It seems that the key point to establish is the reason for this velocity distribution. Were the high speed stars born far from the galactic plane, at a very early stage of galactic formation (like globular clusters), or were they born with small velocities in the vicinity of the galactic plane, to be later accelerated by some cumulative process, so that the older stars move faster today? To answer this question it would help to know the minimum age for the stars in each diagram. This is a theoretical subject that of course is outside the scope of an amateur study, but there is an indirect way in which we can estimate the minimum ages as a function of transverse velocities.
This method is based on the comparison of these diagrams with those
for nearby open clusters. There is a close match between the Turning Point
of the Hyades, for example, and that of the stars with transverse velocities
around 28 km/s. As the age of the Hyades is estimated at 660 million years,
the 28 km/s group of stars should have this same age as its lower limit.
Repeating the process with different clusters we can estimate minimum ages
as a function of transverse velocities. Because of the qualitative nature
of the comparison, the fit is only approximate. The following table shows
the results for some clusters:
|Cluster Name||Age[106 years]||Vt [km/sec]|
|Mel 111 (Coma)||
The table does not contain older clusters because those do not have stars bright enough to be included in Hipparcos data. It would be very interesting to compare their HR diagrams, obtained from other sources, with the fastest moving Hipparcos stars.
The search proceeds by filtering narrow parallax ranges, until some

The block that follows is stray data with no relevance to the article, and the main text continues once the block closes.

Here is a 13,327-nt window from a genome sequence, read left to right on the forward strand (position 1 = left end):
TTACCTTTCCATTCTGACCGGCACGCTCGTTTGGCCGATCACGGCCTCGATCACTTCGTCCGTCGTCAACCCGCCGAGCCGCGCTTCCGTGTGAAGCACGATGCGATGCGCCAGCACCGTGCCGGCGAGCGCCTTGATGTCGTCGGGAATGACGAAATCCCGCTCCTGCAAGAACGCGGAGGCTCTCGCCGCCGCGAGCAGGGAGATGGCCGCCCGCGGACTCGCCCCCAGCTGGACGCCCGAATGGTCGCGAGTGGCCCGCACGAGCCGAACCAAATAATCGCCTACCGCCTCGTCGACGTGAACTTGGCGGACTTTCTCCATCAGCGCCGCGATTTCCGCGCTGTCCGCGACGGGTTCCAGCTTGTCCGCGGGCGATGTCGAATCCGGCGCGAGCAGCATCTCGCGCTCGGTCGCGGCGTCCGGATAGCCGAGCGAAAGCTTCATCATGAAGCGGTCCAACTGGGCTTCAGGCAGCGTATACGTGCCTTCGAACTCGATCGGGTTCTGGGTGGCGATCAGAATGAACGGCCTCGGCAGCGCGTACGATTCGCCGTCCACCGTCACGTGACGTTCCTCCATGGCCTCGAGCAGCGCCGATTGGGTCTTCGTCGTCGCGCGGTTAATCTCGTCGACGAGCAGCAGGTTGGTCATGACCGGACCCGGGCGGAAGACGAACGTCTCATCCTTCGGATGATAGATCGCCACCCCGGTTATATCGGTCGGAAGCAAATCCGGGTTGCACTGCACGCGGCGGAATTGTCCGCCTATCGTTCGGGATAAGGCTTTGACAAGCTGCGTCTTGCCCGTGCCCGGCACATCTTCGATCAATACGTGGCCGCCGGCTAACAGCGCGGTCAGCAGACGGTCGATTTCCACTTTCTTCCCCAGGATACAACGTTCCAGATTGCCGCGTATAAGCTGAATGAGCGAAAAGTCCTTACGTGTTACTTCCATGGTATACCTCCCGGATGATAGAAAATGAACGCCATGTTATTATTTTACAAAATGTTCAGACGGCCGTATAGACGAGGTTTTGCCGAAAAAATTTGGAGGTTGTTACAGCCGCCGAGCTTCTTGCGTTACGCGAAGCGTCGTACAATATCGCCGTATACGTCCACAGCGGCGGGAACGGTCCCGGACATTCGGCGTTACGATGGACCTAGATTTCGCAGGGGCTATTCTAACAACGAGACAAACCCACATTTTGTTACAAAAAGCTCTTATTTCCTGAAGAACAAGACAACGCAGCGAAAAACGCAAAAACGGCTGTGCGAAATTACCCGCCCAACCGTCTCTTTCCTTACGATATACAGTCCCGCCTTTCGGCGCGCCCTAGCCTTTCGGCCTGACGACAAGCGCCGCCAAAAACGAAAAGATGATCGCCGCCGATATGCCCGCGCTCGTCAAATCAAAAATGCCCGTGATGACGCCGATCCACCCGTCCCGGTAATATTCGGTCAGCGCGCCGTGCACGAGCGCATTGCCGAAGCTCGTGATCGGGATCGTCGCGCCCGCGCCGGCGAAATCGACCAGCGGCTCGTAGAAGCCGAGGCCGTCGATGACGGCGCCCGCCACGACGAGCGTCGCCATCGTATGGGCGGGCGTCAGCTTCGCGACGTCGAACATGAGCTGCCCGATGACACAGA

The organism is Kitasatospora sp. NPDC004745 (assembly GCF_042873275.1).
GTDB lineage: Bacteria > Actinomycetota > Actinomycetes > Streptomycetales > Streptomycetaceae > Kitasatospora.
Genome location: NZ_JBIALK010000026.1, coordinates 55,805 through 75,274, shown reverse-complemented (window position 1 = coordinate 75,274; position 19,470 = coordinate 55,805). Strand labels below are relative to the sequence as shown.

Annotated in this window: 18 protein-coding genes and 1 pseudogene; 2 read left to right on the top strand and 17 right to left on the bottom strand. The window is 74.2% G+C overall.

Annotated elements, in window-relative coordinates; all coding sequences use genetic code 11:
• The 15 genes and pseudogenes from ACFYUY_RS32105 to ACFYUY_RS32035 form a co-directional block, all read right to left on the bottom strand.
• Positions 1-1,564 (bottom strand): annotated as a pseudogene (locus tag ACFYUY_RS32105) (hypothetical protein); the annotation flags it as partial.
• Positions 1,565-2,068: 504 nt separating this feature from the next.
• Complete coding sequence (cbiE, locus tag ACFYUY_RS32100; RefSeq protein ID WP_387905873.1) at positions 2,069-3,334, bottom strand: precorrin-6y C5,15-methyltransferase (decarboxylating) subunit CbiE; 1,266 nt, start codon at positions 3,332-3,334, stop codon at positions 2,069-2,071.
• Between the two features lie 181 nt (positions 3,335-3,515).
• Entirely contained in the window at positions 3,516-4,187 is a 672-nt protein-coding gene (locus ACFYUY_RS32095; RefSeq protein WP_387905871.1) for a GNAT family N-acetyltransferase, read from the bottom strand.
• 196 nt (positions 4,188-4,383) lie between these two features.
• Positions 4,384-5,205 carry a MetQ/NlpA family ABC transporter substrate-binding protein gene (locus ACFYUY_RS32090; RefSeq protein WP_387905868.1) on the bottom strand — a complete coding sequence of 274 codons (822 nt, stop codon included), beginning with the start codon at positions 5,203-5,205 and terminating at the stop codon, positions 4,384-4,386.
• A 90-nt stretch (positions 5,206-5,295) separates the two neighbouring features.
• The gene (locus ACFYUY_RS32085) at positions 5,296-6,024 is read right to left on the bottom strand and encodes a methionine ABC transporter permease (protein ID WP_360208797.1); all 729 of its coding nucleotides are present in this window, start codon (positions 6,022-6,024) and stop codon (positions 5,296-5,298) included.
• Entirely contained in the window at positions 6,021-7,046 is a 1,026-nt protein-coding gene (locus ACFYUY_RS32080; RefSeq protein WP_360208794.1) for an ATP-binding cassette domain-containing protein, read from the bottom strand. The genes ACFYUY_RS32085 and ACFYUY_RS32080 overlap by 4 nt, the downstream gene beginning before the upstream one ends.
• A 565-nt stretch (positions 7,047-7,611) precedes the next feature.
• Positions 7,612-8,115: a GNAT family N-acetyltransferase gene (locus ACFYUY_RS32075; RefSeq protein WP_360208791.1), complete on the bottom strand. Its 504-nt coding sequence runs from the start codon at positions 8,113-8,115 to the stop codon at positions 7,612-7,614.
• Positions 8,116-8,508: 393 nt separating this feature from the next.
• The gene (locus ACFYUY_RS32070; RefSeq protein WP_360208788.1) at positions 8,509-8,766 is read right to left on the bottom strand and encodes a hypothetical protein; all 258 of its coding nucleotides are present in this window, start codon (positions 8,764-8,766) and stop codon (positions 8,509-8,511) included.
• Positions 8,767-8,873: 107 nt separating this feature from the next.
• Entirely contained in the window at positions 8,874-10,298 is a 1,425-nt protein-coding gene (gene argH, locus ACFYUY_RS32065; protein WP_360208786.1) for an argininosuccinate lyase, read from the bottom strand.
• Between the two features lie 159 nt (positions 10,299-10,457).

grouping is seen in one of the plots. Once that happens, the other plot
must be filtered to include only the stars of that grouping. If the second
plot also shows a grouping, we have discovered a clump in five-dimensional
space. This is what I did while investigating a 25° × 20°
area in the constellation of Lupus. After trying several parallax ranges,
I found that with 6 < Plx < 9, there was a clump in Proper Motions
at -25 < pmRA < -15 and -31 < pmDEC < 20. When filtering the
Positions plot with these ranges, a distinct group could be seen near RA
= 236° and DEC = -35°, with a diameter of about 3°. Nine Hipparcos
stars are probable members of this cluster (HIPP. 76395, 76945, 77038,
77135, 77150, 77286, 77315, 77317, 77713), the brightest of which is the
naked eye star Psi2 Lupi. The cluster parallax turns out to
be 0.00797" ± 0.00020", placing it at a distance of 128 parsecs.
Assuming that the stars' positions are distributed randomly in the area under investigation, and considering the observed distribution of parallaxes and proper motions, an average of 0.7 stars should have been found in the five-dimensional volume where the cluster is. The fact that we have found 9 stars in the same area speaks in favor of it being a real cluster and not a chance aggregation.
The accompanying HR diagram shows the stars of this group together with those of the Vt=7 Km/s population. It seems to be a young cluster, resembling IC 2391, which is about 40 million years old. Most of the stars in the new cluster fit quite well in the Main Sequence, with the exception of the faintest and reddest (HIPP. 77135), which may be an interloper.